That independent method (“doing it directly from your bedroom, to the internet, to the fans”) has meant that Skepta and co. have reached heights only previously expected of artists with the backing and clout of a major label behind them. “It feels good knowing that what every record label would be trying to pitch to me [is] ‘we can get you around the world,’ and we just realized we can do that ourselves.”
The last three years have seen Skepta continually taking steps forwards, with last year’s Konnichiwa arguably the crowning of grime’s resurgence and a high point for the whole scene. Since then, the Pharrell-featuring album has been named winner of the Mercury Prize, while Skepta has had his own track on Drake’s More Life and continued to tour the world. But even by the standards of the past few years, 2017 has been a big year for the MC, with a collaboration with No Fear, the debut collection for his MAINS line, the upcoming takeover of London’s O2 Arena and, most recently, the unveiling of his second Nike signature shoe, the SKAir.
“Everyone will be queens and kings, everyone can win. There doesn’t have to be a loser.”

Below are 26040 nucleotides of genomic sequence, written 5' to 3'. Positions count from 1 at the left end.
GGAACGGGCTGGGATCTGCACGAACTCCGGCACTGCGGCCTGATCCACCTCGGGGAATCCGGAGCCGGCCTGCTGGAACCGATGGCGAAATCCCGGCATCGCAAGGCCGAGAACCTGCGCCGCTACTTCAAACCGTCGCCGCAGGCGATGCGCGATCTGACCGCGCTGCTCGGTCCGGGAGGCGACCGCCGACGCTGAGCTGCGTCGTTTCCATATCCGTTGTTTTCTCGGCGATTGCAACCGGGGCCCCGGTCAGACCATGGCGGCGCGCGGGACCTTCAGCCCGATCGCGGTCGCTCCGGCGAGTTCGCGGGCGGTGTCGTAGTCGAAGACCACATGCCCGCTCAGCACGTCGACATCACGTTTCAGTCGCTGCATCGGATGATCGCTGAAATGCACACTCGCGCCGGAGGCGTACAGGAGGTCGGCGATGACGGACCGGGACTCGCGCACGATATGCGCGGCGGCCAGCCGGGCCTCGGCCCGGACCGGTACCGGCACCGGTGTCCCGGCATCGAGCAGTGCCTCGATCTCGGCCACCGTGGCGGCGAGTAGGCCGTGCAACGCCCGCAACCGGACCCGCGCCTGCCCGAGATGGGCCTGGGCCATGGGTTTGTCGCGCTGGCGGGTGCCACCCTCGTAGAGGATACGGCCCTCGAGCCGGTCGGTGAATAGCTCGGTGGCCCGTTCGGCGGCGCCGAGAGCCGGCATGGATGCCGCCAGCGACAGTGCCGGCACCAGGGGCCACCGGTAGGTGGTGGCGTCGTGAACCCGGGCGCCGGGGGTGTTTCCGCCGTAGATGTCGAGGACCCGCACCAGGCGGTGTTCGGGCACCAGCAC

The Nike collaboration, a Moroccan-inspired Air Max 97, has already become one of the year’s most hyped releases and Skepta is keen that the sneaker isn’t just a collector’s item with a massive resale price. “I didn’t want it to be exclusive, I want as many people as possible to have this shoe,” he says, “I remember being young and remembering seasons by what shoe I was wearing. I really want people, especially people in London, to remember winter 2017 with the SKAirs.” The North London artist was, unsurprisingly, keen to work with Nike again after 2016’s Air Max BW “Blacklisted.” The sportswear giant played a huge part in the lives of people growing up across England, and the Air Max is a sneaker with a cultural relevance most brands can only dream of. “It’s transcended generations, people just love it from birth,” Skepta says of the brand, with its ubiquity and its flexibility being key touchstones in its importance. In his words, you’ll see people wearing Nike “whether you’re kicking ball on the estate, or going to a club, going on a date. Fresh Air Maxes, especially being from London, is something that we’ve always known.”